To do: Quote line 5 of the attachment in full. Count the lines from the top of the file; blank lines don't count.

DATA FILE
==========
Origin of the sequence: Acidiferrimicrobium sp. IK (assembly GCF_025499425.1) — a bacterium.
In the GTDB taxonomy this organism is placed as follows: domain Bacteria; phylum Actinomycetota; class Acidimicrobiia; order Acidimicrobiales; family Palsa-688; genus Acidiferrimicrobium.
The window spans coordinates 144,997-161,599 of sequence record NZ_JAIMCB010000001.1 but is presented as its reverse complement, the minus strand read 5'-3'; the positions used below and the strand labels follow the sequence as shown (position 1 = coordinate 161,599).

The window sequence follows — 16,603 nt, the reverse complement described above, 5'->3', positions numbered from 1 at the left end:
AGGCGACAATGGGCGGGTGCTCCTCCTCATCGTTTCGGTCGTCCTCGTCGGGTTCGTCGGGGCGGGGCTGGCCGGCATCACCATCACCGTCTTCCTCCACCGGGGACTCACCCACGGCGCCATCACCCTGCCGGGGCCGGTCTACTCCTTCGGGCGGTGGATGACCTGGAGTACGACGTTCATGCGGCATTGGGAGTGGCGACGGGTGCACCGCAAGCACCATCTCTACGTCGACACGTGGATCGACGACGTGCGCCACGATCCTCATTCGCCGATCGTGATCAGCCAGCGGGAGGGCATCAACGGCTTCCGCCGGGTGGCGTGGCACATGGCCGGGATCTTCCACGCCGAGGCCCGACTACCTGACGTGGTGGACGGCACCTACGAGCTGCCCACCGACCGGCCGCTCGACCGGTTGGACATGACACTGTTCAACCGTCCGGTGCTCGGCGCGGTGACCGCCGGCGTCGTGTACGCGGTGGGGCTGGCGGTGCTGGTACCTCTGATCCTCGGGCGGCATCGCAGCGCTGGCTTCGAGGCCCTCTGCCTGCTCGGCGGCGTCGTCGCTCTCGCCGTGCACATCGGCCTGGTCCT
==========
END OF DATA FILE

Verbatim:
AGGCGACAATGGGCGGGTGCTCCTCCTCATCGTTTCGGTCGTCCTCGTCGGGTTCGTCGGGGCGGGGCTGGCCGGCATCACCATCACCGTCTTCCTCCACCGGGGACTCACCCACGGCGCCATCACCCTGCCGGGGCCGGTCTACTCCTTCGGGCGGTGGATGACCTGGAGTACGACGTTCATGCGGCATTGGGAGTGGCGACGGGTGCACCGCAAGCACCATCTCTACGTCGACACGTGGATCGACGACGTGCGCCACGATCCTCATTCGCCGATCGTGATCAGCCAGCGGGAGGGCATCAACGGCTTCCGCCGGGTGGCGTGGCACATGGCCGGGATCTTCCACGCCGAGGCCCGACTACCTGACGTGGTGGACGGCACCTACGAGCTGCCCACCGACCGGCCGCTCGACCGGTTGGACATGACACTGTTCAACCGTCCGGTGCTCGGCGCGGTGACCGCCGGCGTCGTGTACGCGGTGGGGCTGGCGGTGCTGGTACCTCTGATCCTCGGGCGGCATCGCAGCGCTGGCTTCGAGGCCCTCTGCCTGCTCGGCGGCGTCGTCGCTCTCGCCGTGCACATCGGCCTGGTCCT